George Harrison was known as the Quiet Beatle. Too bad -- maybe if he had spoken up more often, he would have had more of his songs included on the Beatles' albums. Even when John Lennon and Paul McCartney started writing and singing their own songs, Harrison was pretty much relegated to one track per album. And only one of those songs -- 'Something' -- was released as a single (and even then it had to share a record and airplay with 'Come Together'). But as our list of the Top 10 George Harrison Beatles Songs proves, he penned plenty of terrific cuts while in the band. In a way, his quiet contributions to the group spoke the loudest.
'I Want to Tell You'From: 'Revolver' (1966)
Harrison somehow managed to place three of his songs on 'Revolver': 'Taxman' (see No. 6 on our list of the Top George Harrison Beatles Songs), 'Love You To' and this one, a densely produced pop track featuring one of Harrison's most effortless vocals. It doesn't go too deep. And why would it? It's mainly about the dangers of overloading your brain with too many ideas at one time.
'I Me Mine'From: 'Let It Be' (1970)
Harrison's bluesy shuffle from 'Let It Be,' like many of the songs that came out of the album's long and troubled sessions, isn't so much a fully formed track as it is a sketch of one played out over two and a half minutes. The song gently ribs the members of the Beatles (including Harrison), whose egos were shifting the band dynamic.
'I Need You'From: 'Help!' (1965)
After two albums featuring zero Harrison songs, the soundtrack to their second movie included two of them, including this simple love song with a great, and somewhat innovative, guitar line running through it. Like many Beatles songs from the period, 'I Need You' features a double-tracked lead vocal, which gives the song a hazy, dreamlike quality.
'Savoy Truffle'From: 'The Beatles' (1968)
The Beatles wrote some pretty goofy songs, and this could be Harrison's goofiest (it's certainly the silliest to show up on our list of the Top 10 George Harrison Beatles Songs). He had a reputation as the most serious, stoic Beatle, but anyone familiar with his ties to the Monty Python crew will tell you that he had a deep, dark sense of humor. This playful horn-speckled 'White Album' cut is all about pal Eric Clapton's addiction to fancy chocolates. Seriously.
'Taxman'From: 'Revolver' (1966)
Harrison's only Beatles-album opener is also one of the most overtly political songs in the entire Beatles catalog. The track, the most direct rocker on 'Revolver,' is essentially a two-and-a-half-minute screed against the high taxes the world-famous band was forced to pay at the time. The backing vocals even call out two of the government figures responsible for the tax -- Harold Wilson and Edward Heath. Cheeky.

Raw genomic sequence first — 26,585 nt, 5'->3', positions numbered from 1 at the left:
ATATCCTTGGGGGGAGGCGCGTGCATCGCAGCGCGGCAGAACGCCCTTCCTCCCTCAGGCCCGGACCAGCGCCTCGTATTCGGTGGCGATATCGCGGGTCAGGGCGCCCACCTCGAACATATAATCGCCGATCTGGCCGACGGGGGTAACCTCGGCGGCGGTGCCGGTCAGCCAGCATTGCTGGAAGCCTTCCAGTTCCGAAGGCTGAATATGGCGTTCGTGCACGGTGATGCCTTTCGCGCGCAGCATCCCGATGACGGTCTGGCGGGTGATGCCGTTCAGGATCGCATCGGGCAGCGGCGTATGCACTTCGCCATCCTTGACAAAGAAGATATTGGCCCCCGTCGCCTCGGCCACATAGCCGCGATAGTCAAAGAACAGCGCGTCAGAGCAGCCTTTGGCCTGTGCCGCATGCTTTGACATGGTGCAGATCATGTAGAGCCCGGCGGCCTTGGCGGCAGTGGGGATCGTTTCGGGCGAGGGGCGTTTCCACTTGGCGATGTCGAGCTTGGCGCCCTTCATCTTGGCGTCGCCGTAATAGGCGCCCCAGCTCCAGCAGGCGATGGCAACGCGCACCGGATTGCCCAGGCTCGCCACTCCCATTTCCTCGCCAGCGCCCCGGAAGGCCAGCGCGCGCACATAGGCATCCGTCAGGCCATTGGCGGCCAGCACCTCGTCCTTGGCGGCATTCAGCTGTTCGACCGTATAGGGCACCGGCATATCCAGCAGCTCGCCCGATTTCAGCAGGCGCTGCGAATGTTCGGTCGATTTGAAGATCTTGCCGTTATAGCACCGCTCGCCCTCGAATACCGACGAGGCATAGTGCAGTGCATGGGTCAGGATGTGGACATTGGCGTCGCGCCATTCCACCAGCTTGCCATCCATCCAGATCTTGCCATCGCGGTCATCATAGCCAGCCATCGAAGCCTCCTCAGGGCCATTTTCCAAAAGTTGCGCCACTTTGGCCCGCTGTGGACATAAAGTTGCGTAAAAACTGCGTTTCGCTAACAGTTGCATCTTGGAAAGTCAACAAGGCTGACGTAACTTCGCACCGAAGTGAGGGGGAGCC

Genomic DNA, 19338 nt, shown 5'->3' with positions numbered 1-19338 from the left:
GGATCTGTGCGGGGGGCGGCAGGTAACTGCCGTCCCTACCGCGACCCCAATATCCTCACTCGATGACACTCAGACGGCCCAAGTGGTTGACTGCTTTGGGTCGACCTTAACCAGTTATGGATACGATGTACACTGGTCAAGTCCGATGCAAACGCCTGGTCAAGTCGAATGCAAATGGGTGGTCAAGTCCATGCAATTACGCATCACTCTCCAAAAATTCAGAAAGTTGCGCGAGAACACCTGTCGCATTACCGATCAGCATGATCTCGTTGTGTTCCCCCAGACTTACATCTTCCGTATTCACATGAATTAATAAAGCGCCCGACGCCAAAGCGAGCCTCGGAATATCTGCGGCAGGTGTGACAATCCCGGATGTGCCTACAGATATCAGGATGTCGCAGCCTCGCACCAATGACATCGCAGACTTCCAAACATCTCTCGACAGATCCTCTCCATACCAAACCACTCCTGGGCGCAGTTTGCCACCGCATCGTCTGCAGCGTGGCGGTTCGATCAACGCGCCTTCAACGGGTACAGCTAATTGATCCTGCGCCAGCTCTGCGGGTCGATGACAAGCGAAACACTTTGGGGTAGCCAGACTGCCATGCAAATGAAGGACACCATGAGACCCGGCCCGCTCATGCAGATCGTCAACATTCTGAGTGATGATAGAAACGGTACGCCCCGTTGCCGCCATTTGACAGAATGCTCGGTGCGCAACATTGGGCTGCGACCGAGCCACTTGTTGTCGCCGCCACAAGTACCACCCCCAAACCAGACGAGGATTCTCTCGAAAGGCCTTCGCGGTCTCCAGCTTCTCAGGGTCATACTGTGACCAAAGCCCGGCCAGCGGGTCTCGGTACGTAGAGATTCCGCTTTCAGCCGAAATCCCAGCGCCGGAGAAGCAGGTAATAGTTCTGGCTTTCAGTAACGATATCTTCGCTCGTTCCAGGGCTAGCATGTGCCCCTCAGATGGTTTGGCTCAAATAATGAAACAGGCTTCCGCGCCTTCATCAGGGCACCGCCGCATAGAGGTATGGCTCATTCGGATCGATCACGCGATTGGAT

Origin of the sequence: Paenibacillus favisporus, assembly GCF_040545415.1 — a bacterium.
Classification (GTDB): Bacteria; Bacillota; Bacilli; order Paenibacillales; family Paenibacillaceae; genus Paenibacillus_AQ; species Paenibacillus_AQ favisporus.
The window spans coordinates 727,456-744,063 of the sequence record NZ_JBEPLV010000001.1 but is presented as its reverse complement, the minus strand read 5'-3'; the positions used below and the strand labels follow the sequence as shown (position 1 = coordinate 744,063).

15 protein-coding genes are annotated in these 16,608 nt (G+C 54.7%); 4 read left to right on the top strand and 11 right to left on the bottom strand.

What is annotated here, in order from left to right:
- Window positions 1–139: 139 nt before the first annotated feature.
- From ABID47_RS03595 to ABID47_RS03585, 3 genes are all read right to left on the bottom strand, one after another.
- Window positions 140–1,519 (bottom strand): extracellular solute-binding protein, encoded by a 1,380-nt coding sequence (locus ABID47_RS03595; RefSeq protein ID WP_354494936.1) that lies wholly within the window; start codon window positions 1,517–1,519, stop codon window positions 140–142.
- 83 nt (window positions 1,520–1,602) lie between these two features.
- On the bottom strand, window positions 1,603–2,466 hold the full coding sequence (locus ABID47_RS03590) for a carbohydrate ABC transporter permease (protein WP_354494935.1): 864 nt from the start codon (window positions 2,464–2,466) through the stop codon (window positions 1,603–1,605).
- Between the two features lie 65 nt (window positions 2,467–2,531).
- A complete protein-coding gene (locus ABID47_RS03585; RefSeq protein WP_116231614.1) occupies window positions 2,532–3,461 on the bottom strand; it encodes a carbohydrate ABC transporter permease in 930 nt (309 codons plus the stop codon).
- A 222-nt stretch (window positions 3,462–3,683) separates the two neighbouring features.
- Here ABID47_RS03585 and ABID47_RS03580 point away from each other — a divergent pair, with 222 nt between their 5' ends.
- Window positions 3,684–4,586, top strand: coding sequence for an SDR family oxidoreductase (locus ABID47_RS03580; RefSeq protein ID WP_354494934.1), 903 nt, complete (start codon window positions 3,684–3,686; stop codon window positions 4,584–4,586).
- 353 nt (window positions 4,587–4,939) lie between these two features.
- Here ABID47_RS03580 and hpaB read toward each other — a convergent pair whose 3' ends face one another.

'It's All Too Much'From: 'Yellow Submarine' (1969)
On the surface, the soundtrack to the Beatles' animated freak-out movie seems to be little more than a quick fix and an easy buck. Of the six Beatles songs included on the album, only four are new, and half of them belong to Harrison. This psychedelic-era relic builds over six glorious minutes. 'It's All Too Much' was recorded for 'Magical Mystery Tour,' so it finds the band at its most adventurous, especially during the everything-but-the-kitchen-sink ending. It's an obscure classic.
'Within You Without You'From: 'Sgt. Pepper's Lonely Hearts Club Band' (1967)
Harrison's only contribution to 'Sgt. Pepper's' is the most popular of the handful of Indian-influenced music he released as a Beatle. 'Love You To' from 'Revolver' is good too, but if we had to pick one Beatles song featuring tambura and sitar, it's this one, a perfect blend of exotic and traditional instruments. None of the other Beatles played with Harrison and the session musicians on this track, but it's a crucial piece of the album's legacy.
'Here Comes the Sun'From: 'Abbey Road' (1969)
Harrison landed two songs on the last album the Beatles made together ('Let It Be' was recorded earlier than 'Abbey Road' but released later), and they're among his greatest tracks (check out No. 2 on our list of the Top 10 George Harrison Beatles Songs). 'Here Comes the Sun' features one of Harrison's loveliest melodies and brightest guitar solos. And it holds its own as the opening cut on the album's second terrific side, which is dominated by Paul McCartney's multi-song medley.
'Something'From: 'Abbey Road' (1969)
Shockingly, 'Something' is the only song written and sung by Harrison released as a Beatles single (it reached No. 1). It became, next to 'Yesterday,' the band's most covered song (Frank Sinatra infamously gave credit to the song to Lennon and McCartney when he sang it onstage). It's also Harrison's greatest composition, a love song with a killer bridge and subtly moving guitar line.
'While My Guitar Gently Weeps'From: 'The Beatles' (1968)
One of Harrison's most popular songs is also one of his most searing. It's also one of the best group performances to surface from the fractured 'White Album' sessions. By this time, Harrison was no longer living in Lennon and McCartney's huge, looming shadows, and 'While My Guitar Gently Weeps' is almost his declaration of independence from them and the band. It features one of his greatest vocal performances, but more so, it's the guitars -- by Harrison and Clapton -- that drive it to No. 1 on our list of the Top 10 George Harrison Beatles Songs. They scream, wail, howl and, yes, weep so magnificently.
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